Useful or Beautiful

“If it’s not useful or beautiful, get rid of it!”

I once took a class about personal empowerment and that is the phrase we were told. We were informed to look around our homes and to clean up the clutter. We were told, “If it’s not useful or beautiful, get rid of it!”

I decided that’s not a bad way to live your life all the way around, and I’m not meaning about just ‘things’ either.

Take your thoughts and your self-talk. Think about how much happier would we all be if the only thoughts we had and the only feelings we allowed into our experience were those thoughts and feelings that were either ‘useful or beautiful.’

Now, we all have memories—some good, some bad, based on our perceptions of the memories. We can all agree that some things we once thought were bad really were important or ‘useful’ to us in the long run. Sometimes these seemingly negative things in our lives are things we can learn from, grow from, and let them change us or our lives in positive ways.

I read something recently that said, “Suffering is just the mind and body’s way of showing you an error in thinking.”

I agree with this. When we correct the error in thinking, we no longer suffer. Much like physical pain warns us of a problem with our bodies we should address, emotional pain warns us of a problem in our lives we should address.

Therefore, I’m not saying we should forget the ‘bad’ things that have happened in our lives. Too many of us know we learned from mistakes and pain of the past and to forget means to be doomed to repeat these things.

What I am saying is that if we change our thinking to where we remember only those things that are ‘useful or beautiful’ we will not re-experience the negative aspect of these memories. We will only allow into our experience that from our memories which is ‘useful or beautiful.’

Pain is sometimes useful. In the strictest sense, physical pain is something we feel and experience to alert us that there could be a potential problem.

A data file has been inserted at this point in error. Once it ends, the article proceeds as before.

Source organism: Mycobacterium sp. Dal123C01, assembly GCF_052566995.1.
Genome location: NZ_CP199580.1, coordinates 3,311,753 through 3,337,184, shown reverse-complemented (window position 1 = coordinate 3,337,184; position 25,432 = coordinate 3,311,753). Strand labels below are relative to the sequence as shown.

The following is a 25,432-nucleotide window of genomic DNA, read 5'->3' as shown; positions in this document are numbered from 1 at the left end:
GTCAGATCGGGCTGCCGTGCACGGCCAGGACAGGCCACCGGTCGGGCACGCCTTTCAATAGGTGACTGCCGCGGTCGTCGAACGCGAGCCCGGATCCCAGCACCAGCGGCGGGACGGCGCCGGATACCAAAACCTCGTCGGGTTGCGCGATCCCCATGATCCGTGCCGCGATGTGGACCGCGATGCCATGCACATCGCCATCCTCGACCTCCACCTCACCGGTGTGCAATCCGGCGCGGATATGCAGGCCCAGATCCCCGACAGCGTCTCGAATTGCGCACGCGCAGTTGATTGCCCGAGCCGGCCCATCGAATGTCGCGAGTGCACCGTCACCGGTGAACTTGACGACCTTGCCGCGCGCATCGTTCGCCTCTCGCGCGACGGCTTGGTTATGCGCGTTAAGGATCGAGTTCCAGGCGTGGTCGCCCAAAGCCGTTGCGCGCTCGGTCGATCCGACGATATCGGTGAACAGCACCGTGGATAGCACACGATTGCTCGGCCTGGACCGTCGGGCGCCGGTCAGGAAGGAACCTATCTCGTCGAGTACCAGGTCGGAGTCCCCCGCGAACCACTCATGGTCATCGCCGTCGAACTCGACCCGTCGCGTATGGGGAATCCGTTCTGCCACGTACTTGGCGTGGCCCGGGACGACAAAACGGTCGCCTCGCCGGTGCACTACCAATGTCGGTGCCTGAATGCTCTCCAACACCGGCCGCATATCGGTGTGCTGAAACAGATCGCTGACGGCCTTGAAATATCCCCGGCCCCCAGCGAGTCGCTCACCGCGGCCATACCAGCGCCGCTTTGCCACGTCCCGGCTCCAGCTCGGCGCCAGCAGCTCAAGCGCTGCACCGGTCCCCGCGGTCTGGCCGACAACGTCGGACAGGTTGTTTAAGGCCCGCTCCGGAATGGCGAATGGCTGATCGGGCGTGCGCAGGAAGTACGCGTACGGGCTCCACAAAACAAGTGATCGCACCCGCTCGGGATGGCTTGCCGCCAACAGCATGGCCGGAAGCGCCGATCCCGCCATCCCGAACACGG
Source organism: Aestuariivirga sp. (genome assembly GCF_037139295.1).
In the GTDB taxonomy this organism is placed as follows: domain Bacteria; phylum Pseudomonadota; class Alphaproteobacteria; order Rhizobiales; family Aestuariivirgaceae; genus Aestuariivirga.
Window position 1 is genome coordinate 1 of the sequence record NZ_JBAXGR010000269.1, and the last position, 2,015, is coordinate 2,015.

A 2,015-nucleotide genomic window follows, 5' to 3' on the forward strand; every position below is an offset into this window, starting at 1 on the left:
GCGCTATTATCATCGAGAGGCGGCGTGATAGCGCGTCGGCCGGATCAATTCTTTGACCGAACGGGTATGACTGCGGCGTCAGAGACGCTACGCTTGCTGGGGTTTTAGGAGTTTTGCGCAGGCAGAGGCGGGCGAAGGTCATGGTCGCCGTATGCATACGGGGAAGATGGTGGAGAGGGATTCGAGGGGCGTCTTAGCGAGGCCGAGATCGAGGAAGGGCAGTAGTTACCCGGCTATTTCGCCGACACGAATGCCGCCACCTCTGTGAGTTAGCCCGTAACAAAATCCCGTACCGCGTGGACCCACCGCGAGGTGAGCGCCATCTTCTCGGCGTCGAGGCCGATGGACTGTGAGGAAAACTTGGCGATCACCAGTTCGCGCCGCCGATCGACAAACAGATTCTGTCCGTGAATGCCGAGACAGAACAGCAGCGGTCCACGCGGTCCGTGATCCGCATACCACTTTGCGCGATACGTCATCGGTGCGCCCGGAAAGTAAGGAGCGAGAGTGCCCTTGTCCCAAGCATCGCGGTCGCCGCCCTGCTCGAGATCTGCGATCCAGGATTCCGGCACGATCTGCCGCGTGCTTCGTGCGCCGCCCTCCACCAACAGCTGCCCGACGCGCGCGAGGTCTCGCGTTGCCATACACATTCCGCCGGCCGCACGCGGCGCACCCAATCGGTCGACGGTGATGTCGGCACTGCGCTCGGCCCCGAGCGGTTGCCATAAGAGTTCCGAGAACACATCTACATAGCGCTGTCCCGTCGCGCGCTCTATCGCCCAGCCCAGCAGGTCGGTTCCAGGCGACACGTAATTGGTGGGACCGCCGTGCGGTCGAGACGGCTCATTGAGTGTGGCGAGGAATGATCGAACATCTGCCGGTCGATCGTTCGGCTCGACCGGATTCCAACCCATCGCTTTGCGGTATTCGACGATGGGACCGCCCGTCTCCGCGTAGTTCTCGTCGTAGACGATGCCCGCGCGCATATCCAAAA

If you break your arm, it hurts. Why?

So that we know something is wrong and can take steps to fix it. If we fix it, eventually the pain goes away. If we do not fix it, the pain may subside, but it will never leave completely, or it will cause other residual effects, like loss of function.

Pain in the emotional sense is no different. This pain is also there to alert of a problem that needs to be repaired. If we experience emotional pain (suffering), then it is our body, mind and heart’s way of alerting us that something is bruised or broken. If we ignore this pain, it never properly heals. It will either always hurt or we will lose some sort of function because of the problem.

Pain is useful, but only in that it alerts us to a problem. Once we feel the pain , and we are aware of the problem, pain no longer serves a purpose. Therefore, we can release the pain, both physical and emotional, and begin the healing process and repair that which is in need of repair.

So by saying that we should only have thoughts and feelings that are useful or beautiful, I am not saying that we should not experience things we perceive to be negative. What I am saying is that we should, when we experience these negative thoughts, stop for a moment and ask ourselves, “Okay, this is not a beautiful thought, so how is it useful to me?”

Then, if we decide it is not useful to us, we can let it go, release it, and spend no more time or energy on that negative influence, thought or feeling.

However, if we determine that this negative thought is useful, that is, there is something that needs our attention, something that needs repaired, something that needs to change, then we acknowledge the negative thought or feeling and we can then be grateful for the feeling, thought, emotion.

“Grateful?” you ask. “Why would I be grateful for something I perceive to be negative?”


You cannot wallow in the pain and despair and feel grateful for it, but if you look at the pain or anger or negativity as nothing more than a warning, can you not be grateful for the warning?

Sure. I mean, if someone knows your house is on fire, but they drive by and do nothing, say nothing and your house burns down, how thankful or grateful will you be to that person?

However, if they knock on your door, call 911, get help, and save some of your house or put the fire out quickly, then aren’t you grateful to them for the warning? They brought you negative information, but you are still grateful to them for it.

That’s what I mean by being grateful for negative things in our lives. We can be grateful for the negative things that come into our lives when we look at them as merely warnings and lessons, be grateful for what they show us, and then move on to repair the problem. This results in the pain subsiding and eventually leaving us, and then the lesson remains.

From this point forward, I make a vow that I am going to be very aware of my thoughts and feelings, and if they are not useful or beautiful, I am not going to allow them into my experience.

I think the world would be a much better place if everyone did this to the extent to which they are capable.

What are you holding onto in your life that is no longer useful or beautiful?

Love and stuff,

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